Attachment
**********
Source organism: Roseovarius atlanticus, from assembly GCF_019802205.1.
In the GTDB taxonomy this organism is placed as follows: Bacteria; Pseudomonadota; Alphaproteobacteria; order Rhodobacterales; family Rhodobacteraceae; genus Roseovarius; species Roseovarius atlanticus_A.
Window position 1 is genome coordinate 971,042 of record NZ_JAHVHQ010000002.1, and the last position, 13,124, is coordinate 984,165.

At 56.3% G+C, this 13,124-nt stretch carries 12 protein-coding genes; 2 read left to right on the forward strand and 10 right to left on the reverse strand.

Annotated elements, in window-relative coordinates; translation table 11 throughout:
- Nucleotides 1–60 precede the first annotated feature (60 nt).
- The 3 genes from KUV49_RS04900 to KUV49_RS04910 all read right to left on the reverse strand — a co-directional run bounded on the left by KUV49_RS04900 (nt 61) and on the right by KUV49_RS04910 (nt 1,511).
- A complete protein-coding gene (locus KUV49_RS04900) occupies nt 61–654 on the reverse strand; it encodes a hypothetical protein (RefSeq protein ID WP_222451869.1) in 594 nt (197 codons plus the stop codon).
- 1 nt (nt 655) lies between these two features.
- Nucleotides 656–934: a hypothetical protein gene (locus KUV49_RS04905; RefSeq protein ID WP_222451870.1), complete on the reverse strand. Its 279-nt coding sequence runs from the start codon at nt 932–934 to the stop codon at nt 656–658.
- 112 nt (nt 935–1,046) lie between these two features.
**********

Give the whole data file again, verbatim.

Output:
Source organism: Roseovarius atlanticus, from assembly GCF_019802205.1.
In the GTDB taxonomy this organism is placed as follows: Bacteria; Pseudomonadota; Alphaproteobacteria; order Rhodobacterales; family Rhodobacteraceae; genus Roseovarius; species Roseovarius atlanticus_A.
Window position 1 is genome coordinate 971,042 of record NZ_JAHVHQ010000002.1, and the last position, 13,124, is coordinate 984,165.

At 56.3% G+C, this 13,124-nt stretch carries 12 protein-coding genes; 2 read left to right on the forward strand and 10 right to left on the reverse strand.

Annotated elements, in window-relative coordinates; translation table 11 throughout:
- Nucleotides 1–60 precede the first annotated feature (60 nt).
- The 3 genes from KUV49_RS04900 to KUV49_RS04910 all read right to left on the reverse strand — a co-directional run bounded on the left by KUV49_RS04900 (nt 61) and on the right by KUV49_RS04910 (nt 1,511).
- A complete protein-coding gene (locus KUV49_RS04900) occupies nt 61–654 on the reverse strand; it encodes a hypothetical protein (RefSeq protein ID WP_222451869.1) in 594 nt (197 codons plus the stop codon).
- 1 nt (nt 655) lies between these two features.
- Nucleotides 656–934: a hypothetical protein gene (locus KUV49_RS04905; RefSeq protein ID WP_222451870.1), complete on the reverse strand. Its 279-nt coding sequence runs from the start codon at nt 932–934 to the stop codon at nt 656–658.
- 112 nt (nt 935–1,046) lie between these two features.